Core Hours Strategy
A core hours strategy is simple. Your company decides on a small amount of hours, usually less than half the total working week, when everyone will be expected to work – whether they are in the office or working remotely.
Here are some considerations:
Some organisations are tempted to use the strategy as a way to police and ensure people are at their desks. They may opt, for example, for Monday to Friday 10am to 4pm. Problem is, if core hours covers a large percentage of the working week, it may become too rigid for some employees. This can lead to attrition.
If you trust your people it helps and a successful core hours strategy will not be about monitoring. It will be based on how much collaboration time employees need and when clients want services.
Smarter companies tend to focus on couple of days and a time when most people really do need to be available. One example would be core hours of Monday and Thursday, 10am to 3pm. Another might be core hours 10am to 3pm on Wednesday to Friday. Collective times when meetings can be arranged and colleagues can be reached.
Others leave it to their Managers to work out how their individual team will cover the workday, as long as the necessary level of customer service is provided. Their mantra maybe
‘I trust you as a leader to work out how your team will provide the necessary level of service between 8 and 6pm’.
What makes Core Hours useful is that it keeps many of the benefits of remote and flexible work alive – but enables collaboration and ease of connection too. Done right, it maintains a culture that is focused on the client.
It also plays to individual needs as workers can wake early and get much of their work done before the core hours, or they can wake late and get straight to work, working the rest of their hours in the afternoon or evening.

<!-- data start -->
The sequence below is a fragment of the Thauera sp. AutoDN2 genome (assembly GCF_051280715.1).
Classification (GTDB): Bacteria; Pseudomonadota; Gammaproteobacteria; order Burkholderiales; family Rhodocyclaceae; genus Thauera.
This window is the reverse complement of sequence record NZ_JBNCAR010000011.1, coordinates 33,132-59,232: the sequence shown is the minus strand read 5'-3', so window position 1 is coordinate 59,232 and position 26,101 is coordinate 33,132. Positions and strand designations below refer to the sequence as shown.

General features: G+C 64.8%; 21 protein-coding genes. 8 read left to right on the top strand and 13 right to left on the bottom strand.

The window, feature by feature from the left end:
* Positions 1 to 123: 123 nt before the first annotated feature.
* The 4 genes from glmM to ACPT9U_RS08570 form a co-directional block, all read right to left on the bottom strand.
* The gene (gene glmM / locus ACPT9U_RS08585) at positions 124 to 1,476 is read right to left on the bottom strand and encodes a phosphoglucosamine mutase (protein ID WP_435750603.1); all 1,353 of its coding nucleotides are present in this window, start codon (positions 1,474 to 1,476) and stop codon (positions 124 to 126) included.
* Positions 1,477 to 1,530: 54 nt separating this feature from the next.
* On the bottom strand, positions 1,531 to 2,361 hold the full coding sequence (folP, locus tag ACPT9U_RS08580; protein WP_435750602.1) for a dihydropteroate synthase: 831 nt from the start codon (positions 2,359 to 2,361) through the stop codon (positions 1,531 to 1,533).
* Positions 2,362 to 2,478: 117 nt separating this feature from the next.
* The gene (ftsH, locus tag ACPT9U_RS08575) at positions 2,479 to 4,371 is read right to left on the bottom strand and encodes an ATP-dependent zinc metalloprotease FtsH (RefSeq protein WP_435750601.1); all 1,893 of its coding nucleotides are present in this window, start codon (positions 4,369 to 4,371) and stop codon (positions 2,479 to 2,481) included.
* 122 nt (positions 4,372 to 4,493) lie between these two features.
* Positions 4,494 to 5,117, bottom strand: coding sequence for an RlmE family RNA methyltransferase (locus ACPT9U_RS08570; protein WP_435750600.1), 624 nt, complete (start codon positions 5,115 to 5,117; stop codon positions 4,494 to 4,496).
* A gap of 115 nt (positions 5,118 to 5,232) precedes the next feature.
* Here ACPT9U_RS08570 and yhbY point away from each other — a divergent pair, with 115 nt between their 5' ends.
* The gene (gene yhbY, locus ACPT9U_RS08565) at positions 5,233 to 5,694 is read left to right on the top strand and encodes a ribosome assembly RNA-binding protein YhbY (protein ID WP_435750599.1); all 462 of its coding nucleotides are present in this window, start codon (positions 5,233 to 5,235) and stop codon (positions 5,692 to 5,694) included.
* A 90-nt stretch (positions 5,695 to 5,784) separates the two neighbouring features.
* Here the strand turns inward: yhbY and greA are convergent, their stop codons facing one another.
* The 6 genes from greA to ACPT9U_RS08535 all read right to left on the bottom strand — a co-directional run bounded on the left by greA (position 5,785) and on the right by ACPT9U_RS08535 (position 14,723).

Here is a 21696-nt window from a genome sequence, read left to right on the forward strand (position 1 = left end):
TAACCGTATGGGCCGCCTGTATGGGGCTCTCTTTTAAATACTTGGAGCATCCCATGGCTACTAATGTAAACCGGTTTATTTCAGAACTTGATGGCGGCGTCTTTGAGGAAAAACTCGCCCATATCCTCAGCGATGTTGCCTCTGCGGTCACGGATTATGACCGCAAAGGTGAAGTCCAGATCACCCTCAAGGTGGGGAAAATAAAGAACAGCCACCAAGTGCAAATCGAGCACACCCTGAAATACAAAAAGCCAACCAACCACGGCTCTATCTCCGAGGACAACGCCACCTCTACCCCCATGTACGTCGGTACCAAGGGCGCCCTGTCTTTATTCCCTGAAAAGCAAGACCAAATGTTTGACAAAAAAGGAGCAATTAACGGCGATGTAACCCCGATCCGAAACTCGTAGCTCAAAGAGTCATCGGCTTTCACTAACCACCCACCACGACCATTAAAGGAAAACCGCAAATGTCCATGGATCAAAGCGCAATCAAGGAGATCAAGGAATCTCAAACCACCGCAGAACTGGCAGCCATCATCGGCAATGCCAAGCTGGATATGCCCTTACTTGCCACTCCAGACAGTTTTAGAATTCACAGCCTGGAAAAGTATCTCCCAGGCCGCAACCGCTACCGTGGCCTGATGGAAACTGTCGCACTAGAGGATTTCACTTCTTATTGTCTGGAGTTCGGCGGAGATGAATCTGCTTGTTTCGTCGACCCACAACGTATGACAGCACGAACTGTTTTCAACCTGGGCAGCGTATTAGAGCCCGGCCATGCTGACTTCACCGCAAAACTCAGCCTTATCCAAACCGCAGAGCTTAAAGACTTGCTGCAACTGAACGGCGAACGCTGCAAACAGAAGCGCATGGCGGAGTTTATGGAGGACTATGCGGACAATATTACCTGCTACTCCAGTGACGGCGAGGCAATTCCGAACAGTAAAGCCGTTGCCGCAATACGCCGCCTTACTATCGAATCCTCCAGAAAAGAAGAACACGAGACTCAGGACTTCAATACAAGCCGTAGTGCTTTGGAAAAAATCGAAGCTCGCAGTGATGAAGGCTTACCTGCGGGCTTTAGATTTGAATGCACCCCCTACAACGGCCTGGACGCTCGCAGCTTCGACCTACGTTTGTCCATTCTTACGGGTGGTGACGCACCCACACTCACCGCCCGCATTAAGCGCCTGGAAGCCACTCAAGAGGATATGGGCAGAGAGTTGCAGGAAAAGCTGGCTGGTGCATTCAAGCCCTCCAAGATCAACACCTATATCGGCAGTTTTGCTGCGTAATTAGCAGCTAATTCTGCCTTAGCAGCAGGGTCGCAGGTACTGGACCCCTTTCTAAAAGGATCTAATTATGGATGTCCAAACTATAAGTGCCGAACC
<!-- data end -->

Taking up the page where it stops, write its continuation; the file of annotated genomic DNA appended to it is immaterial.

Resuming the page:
Training, meetings, collaboration and catch-ups can be scheduled in the core hours period, either in person, virtual or a combination. Employees can schedule appointments with clients during these periods too or get their heads down in the comfort of their home offices or the shared office space.
What it is not – is Flexi-Time
However, employees must realise that core hours will be based primarily on customer and business needs – while they will certainly benefit from them.
This method requires 2 way trust between the manager and the employee. Trust that employees will work their contracted hours to meet the needs of the business. They must be trusted to work to outcomes. If that trust is not in place, core hours will fail and Leaders will revert to monitoring in some way.
Logging time in lieu is best left to the old fashioned practice of flexi time. People taking the mickey are normally exceptions to the rule. They should be dealt with, as the exceptions they are, through the performance management process.
It’s up to the employee and manager to agree the schedule worked, provided the total hours add up to the contracted hours.
Once again, this puts more obligation in the hands of the manager for managing a distributed team and that highlights the need for different skills.
Core Hours can create harmony for teams that work staggered shifts. It also works well for those who set their own full-time work week schedules or who work only a few days a week. The best way to work out whether core hours will work in your business is to trial it.
The trick is to devise a core hours strategy for your business that meets the demand of your clients. Doing it this way round will mean it filters through some lovely options for your employees too.
But it is not without it’s challenges! You should pilot carefully to work out what works for your business and what does not. We can help.